There was a time when parents were not even ready to think about schools with Covid playing havoc. A campaign was undertaken with a slogan “no school till every child got vaccinated”. Now, the situation has reversed. After 19 months of hiatus, parents are forcing school managements to reopen as they want their children not to miss out on academics anymore.
The Karnataka government has given the green signal to the primary schools to begin classes from 1st to 5th standard from October 26. Education Minister B.C. Nagesh has been touring across the state and visiting high schools. At a time when schools are reopening, the lockdown has left challenges for the student community, parents, teachers and school managements as well.
Experts say that it will take about 1 to 1.5 years for the children to catch up after losing out on offline classes for 19 months. High school students are really worried as they have to prepare for the Class 10 examinations.
When schools opened, only about 50 per cent of the students studying in Classes 9 and 10 came to school. After one week about 80 per cent attended classes and now it is 100 per cent. It is quite evident that in one month parents realized the importance of physical classes. They want classes to resume. There are positive vibes as jabs for children are coming, say school authorities.
Kiran Prasad, Core Committee Member of Associated Managements of Schools in Karnataka and an educator and founder of Vidya Vaibhav Education Institutes, said that parents know that children are lagging behind. The learning abilities of children are down by 50 to 60 per cent. Reading competencies, quantitative competencies related to mathematics and numeracy are reduced. The fourth standard student is still at the level of Class 1.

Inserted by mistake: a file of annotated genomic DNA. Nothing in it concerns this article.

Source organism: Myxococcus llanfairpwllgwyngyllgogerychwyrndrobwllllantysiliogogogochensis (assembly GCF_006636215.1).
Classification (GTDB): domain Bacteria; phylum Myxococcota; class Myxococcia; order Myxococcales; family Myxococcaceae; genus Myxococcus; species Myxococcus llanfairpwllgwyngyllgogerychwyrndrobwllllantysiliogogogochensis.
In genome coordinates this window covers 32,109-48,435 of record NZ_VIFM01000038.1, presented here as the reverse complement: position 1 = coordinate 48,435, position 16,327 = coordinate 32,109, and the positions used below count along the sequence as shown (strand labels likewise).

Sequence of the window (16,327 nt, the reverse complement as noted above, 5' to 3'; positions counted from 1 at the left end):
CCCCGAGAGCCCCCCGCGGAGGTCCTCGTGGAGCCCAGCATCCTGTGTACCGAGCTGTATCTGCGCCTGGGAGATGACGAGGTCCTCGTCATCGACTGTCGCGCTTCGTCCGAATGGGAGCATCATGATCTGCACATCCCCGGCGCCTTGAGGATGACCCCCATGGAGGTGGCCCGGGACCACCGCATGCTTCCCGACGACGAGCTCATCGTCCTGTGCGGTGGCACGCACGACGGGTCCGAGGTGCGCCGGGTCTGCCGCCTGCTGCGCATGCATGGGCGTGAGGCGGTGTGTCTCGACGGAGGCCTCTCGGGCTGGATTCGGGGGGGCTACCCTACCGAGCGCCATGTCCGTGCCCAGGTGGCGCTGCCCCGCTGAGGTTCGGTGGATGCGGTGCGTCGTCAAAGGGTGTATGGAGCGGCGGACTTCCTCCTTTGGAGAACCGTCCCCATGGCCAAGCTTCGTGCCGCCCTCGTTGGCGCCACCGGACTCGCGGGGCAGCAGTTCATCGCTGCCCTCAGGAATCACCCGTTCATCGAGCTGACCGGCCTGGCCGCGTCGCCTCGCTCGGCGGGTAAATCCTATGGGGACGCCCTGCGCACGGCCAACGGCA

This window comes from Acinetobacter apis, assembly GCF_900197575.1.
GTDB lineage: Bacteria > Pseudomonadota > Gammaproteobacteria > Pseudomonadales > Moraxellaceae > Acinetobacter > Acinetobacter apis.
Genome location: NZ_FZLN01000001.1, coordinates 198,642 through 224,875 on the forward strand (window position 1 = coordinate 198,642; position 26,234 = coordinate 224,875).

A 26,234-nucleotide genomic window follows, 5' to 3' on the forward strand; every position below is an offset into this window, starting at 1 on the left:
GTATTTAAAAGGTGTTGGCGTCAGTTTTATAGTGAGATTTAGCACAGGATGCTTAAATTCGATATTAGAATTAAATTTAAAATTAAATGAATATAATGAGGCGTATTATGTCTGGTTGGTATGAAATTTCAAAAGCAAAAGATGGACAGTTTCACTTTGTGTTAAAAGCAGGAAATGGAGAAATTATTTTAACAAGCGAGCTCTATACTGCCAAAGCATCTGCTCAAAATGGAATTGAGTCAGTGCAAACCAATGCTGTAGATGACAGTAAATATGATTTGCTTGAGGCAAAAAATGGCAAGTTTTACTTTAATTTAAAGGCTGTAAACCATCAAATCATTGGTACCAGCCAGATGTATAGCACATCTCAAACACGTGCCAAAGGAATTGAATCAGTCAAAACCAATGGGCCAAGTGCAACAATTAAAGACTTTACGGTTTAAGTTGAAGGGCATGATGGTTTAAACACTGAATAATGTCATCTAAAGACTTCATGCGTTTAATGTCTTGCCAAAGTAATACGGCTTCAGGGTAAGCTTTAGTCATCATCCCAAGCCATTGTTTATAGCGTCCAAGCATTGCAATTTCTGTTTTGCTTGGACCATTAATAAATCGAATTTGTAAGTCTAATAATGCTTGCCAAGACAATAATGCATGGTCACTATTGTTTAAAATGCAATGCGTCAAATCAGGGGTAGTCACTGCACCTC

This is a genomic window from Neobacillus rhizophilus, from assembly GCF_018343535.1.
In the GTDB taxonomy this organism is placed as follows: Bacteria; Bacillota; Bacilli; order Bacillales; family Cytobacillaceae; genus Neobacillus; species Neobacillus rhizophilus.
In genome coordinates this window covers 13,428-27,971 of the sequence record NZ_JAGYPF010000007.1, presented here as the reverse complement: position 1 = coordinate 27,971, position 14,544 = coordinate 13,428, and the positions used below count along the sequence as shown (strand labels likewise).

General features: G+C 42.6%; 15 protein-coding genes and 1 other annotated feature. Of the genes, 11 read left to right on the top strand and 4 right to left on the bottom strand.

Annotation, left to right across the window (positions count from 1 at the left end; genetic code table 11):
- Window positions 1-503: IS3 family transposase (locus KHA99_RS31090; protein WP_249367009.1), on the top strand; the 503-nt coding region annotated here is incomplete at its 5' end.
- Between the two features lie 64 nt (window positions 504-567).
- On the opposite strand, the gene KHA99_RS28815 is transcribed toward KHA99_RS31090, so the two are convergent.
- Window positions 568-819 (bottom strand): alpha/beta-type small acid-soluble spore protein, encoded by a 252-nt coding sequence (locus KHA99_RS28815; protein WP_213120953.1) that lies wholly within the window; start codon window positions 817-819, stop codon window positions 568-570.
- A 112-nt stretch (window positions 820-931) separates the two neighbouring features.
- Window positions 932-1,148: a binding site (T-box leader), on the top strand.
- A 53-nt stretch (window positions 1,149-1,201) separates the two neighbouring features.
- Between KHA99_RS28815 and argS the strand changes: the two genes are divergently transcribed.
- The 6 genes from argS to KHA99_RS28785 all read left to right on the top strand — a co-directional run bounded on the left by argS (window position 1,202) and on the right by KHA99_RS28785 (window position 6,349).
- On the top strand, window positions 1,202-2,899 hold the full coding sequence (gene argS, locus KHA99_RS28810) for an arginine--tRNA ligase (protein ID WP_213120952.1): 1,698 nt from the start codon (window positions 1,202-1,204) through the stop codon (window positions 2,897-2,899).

Mohammad Umar Farooq, Secretary of Private Schools and Children Welfare Association and Karnataka Union of Minority School Management Association, said that although not all parents are fed up with online classes, there is a good response to the opening of primary schools.
There are other concerns too. Kiran Prasad said that there will definitely be a 10 to 15 per cent dip in the performance of students. The student who scored 90 per cent will come down to 75 to 80 per cent. “In four-five months we have to get them streamlined by fulfilling their academic requirements. It is a very big challenge. Parents are realising it better. They are able to see where their child was and where he is now,” he said.
On the other hand, during the first wave of Covid, teachers were laid off and work was given to external vendors. Those with good command over English joined BPOs and other avenues. They have a steady income. Teaching is not a desirable position anymore. Some of the teachers have joined construction work and they do not want to come back to teaching as they are offered meagre salaries.
Sandeep C.S., CEO of Thyagaraju Central School in Bidadi, stated that their institute retained all the teaching staff during the pandemic. Most of the schools which terminated the teachers are finding it difficult to find new ones.
Kempe Gowda A.V., Secretary of ANGV Educational Trust and Devanahalli Private Schools Association, said that school managements are in deep trouble following the lockdowns. “Lot of schools which are not able to repay loans are being threatened by financiers. Though a petition was submitted to the Reserve Bank of India and the Karnataka government it was of no use. The banks have stopped giving loans,” he noted.
Riyaz S.K., Administrator of Jawahar English Medium School in Bidar, said the majority of the schools in the region depend only on tuition fees and since two years they have not got any fees. “We are like hand to mouth institutions. When there is nothing on hand, what will go to your mouth?” he asked.
Schools are now reopening and the situation will hopefully be better by January.